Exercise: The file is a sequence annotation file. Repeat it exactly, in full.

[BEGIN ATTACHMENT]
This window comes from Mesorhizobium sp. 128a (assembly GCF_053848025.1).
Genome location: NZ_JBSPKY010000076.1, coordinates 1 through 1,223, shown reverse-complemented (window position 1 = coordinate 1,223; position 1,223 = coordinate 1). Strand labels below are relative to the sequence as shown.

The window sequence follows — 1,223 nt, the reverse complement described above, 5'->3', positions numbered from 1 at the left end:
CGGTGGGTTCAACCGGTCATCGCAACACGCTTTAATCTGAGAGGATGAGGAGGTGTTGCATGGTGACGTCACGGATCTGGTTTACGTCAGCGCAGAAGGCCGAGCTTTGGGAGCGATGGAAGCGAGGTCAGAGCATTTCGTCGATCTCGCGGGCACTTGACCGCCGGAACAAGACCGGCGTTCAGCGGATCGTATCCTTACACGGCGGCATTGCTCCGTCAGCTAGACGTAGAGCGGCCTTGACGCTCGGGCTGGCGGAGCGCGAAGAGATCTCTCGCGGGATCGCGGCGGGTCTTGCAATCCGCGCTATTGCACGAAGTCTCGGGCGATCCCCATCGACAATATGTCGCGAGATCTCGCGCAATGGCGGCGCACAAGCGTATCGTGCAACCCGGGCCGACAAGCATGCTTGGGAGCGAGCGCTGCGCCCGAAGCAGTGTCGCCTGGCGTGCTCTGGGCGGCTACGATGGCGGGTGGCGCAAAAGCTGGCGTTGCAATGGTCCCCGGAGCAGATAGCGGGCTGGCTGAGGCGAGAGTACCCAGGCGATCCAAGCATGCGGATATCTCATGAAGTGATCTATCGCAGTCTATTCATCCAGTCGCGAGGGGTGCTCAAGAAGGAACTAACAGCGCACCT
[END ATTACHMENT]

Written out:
This window comes from Mesorhizobium sp. 128a (assembly GCF_053848025.1).
Genome location: NZ_JBSPKY010000076.1, coordinates 1 through 1,223, shown reverse-complemented (window position 1 = coordinate 1,223; position 1,223 = coordinate 1). Strand labels below are relative to the sequence as shown.

The window sequence follows — 1,223 nt, the reverse complement described above, 5'->3', positions numbered from 1 at the left end:
CGGTGGGTTCAACCGGTCATCGCAACACGCTTTAATCTGAGAGGATGAGGAGGTGTTGCATGGTGACGTCACGGATCTGGTTTACGTCAGCGCAGAAGGCCGAGCTTTGGGAGCGATGGAAGCGAGGTCAGAGCATTTCGTCGATCTCGCGGGCACTTGACCGCCGGAACAAGACCGGCGTTCAGCGGATCGTATCCTTACACGGCGGCATTGCTCCGTCAGCTAGACGTAGAGCGGCCTTGACGCTCGGGCTGGCGGAGCGCGAAGAGATCTCTCGCGGGATCGCGGCGGGTCTTGCAATCCGCGCTATTGCACGAAGTCTCGGGCGATCCCCATCGACAATATGTCGCGAGATCTCGCGCAATGGCGGCGCACAAGCGTATCGTGCAACCCGGGCCGACAAGCATGCTTGGGAGCGAGCGCTGCGCCCGAAGCAGTGTCGCCTGGCGTGCTCTGGGCGGCTACGATGGCGGGTGGCGCAAAAGCTGGCGTTGCAATGGTCCCCGGAGCAGATAGCGGGCTGGCTGAGGCGAGAGTACCCAGGCGATCCAAGCATGCGGATATCTCATGAAGTGATCTATCGCAGTCTATTCATCCAGTCGCGAGGGGTGCTCAAGAAGGAACTAACAGCGCACCT